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“Making it Real” Time
 
Kent E. Vrana
Department of Pharmacology, Penn State College of Medicine
BioTechniques, Vol. 54, No. 6, June 2013, pp. 312–313
Full Text (PDF)
Abstract

It has been 30 years since the first description of the polymerase chain reaction (PCR)—corresponding, coincidentally, with the year of the first issue of BioTechniques. Ensuing decades have seen remarkable advances in this revolutionary technique. Central to these approaches was the creation of paradigms for monitoring the progress of PCR amplification in real time. One of these seminal reports appeared in BioTechniques in 1997, establishing the double-strand-specific dye SYBR Green as a workhorse tool for continuous monitoring of DNA amplification.

Five years ago, BioTechniques celebrated 25 years of the polymerase chain reaction (PCR) and its role in the genetic analysis revolution (1, 2). Examples of PCR applications are legion—ranging from gene expression analysis to genotyping, SNP analysis, gene cloning, and the creation of mutants.

One of the remarkable advances in PCR was the development of approaches permitting real-time monitoring of the progression of the amplification reaction (3). Up until this point, the PCR process was limited to end-point amplifications in which a reaction was permitted to proceed for a pre-determined number of cycles, the reaction products were resolved on an agarose gel, and the amplicons were then visualized and quantified with an intercalating fluorescent dye (Figure 1A). In their seminal BioTechniques article from 1997, Carl Wittwer and his colleagues built upon their development of the LightCycler (4)—a microvolume fluorimeter permitting rapid temperature control—to enable real-time monitoring of DNA amplification using intercalating dyes or fluorescently labeled hybridization probes. An example of this approach using the dye SYBR Green is shown in Figure 1B. SYBR Green is a cyanine dye that intercalates with high affinity into double-stranded DNA. The resulting complex absorbs light in the blue wavelength (497 nm) and emits an intense fluorescent signal in the green spectrum (520 nm)—hence the name.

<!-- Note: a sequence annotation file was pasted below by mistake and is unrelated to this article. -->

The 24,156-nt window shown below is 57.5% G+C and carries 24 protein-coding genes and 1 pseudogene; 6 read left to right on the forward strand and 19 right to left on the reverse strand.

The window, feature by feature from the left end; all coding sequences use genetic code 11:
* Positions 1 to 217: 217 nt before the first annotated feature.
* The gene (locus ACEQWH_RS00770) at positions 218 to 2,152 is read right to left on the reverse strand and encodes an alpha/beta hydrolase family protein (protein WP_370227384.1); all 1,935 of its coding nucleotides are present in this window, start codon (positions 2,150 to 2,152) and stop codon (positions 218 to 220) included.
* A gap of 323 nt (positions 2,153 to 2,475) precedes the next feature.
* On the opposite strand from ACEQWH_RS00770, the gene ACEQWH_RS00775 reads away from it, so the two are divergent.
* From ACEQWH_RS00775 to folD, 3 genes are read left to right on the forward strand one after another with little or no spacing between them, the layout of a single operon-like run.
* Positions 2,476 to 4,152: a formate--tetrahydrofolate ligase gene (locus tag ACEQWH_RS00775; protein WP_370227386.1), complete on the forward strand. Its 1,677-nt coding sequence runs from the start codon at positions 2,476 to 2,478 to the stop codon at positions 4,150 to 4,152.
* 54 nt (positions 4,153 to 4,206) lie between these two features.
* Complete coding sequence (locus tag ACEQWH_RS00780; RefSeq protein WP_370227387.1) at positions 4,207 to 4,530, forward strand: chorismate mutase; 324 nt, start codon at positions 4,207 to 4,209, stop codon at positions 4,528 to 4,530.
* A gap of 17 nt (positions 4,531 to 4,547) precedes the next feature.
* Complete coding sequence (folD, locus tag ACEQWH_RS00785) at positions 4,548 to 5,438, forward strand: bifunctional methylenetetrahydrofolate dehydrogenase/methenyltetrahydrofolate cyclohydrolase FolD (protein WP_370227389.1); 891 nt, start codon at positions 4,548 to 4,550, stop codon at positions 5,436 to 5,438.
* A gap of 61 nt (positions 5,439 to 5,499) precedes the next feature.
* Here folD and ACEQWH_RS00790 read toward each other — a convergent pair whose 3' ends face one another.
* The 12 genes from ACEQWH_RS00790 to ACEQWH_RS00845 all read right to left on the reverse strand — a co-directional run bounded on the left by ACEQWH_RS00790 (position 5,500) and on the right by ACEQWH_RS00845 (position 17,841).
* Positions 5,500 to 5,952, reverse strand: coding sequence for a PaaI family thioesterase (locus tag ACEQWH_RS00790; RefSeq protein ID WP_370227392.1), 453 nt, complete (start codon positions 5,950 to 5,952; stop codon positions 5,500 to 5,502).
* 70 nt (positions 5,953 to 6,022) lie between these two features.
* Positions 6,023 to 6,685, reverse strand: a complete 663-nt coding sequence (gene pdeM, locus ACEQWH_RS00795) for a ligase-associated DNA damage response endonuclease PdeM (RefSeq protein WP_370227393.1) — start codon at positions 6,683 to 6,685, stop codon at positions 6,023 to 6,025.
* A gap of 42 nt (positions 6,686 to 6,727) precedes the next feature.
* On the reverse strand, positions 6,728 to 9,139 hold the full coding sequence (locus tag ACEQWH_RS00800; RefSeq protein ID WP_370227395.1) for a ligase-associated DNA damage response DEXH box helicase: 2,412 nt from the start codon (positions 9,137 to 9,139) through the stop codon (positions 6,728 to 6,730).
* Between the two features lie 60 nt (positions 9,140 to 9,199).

Figure 1.  The evolution of quantitative PCR. (Click to enlarge)


Wittwer and colleagues recognized (through the use of their capillary based technology) that they could quantify the amount of product at discrete points during the cycle and so develop an approach for examining amplification progress one cycle at a time. The natural progression of this idea eventually led to the development of technologies that permitted complete monitoring of the amplification process throughout the lifetime of the amplification (Figure 1C). The Wittwer et al. article is, therefore, one of the earliest reports of a real time amplification paradigm, and it hasbeen recognized by the citation of the original paper 825 times (Thomson Reuters Web of Knowledge).

From a practical standpoint, the advantage of the SYBR Green approach is that the non-specific intercalating dye allows for the low cost development of a real-time PCR assay that does not require synthesis (or purchase) of much more expensive fluorescently labeled gene-specific hybridization probes. As a result, this tool has enjoyed widespread adoption throughout the molecular biology community and across a variety of different thermocycler technologies. While the lack of sequence specificity can present technical problems, careful experimental design, coupled with melting curve analysis to document a single amplicon species, will permit effective quantification.

It would be hard to overstate the importance of real-time PCR in molecular biology. The introduction of readily accessible and easy-to-use tools for quantifying the amount of DNA or RNA (following cDNA production) in a sample has provided important insights into a variety of biological processes and pathological conditions. The work of Wittwer et al. played an important role in the development of this technology and the creation of new vistas in genetic analysis.

References
1.) Saiki, R.K., S. Scharf, F. Faloona, K.B. Mullis, G.T. Horn, H.A. Erlich, and N. Arnheim. 1985. Enzymatic amplification of beta-globin genomic sequences and restriction site analysis for diagnosis of sickle cell anemia. Science 230:1350-1354.

2.) VanGuilder, H.D., K.E. Vrana, and W.M. Freeman. 2008. Twenty-five years of quantitative PCR for gene expression analysis. BioTechniques 44:619-626.

3.) Wittwer, C.T., M.G. Herrmann, A.A. Moss, and R.P. Rasmussen. 1997. Continuous fluorescence monitoring of rapid cycle DNA amplification. BioTechniques 22:130-138.

4.) Wittwer, C.T., K.M. Ririe, R.V. Andrew, D.A. David, R.A. Gundry, and U.J. Balis. 1997. The LightCycler™: a microvolume multisample fluorimeter with rapid temperature control. Biotechniques 22:176-181.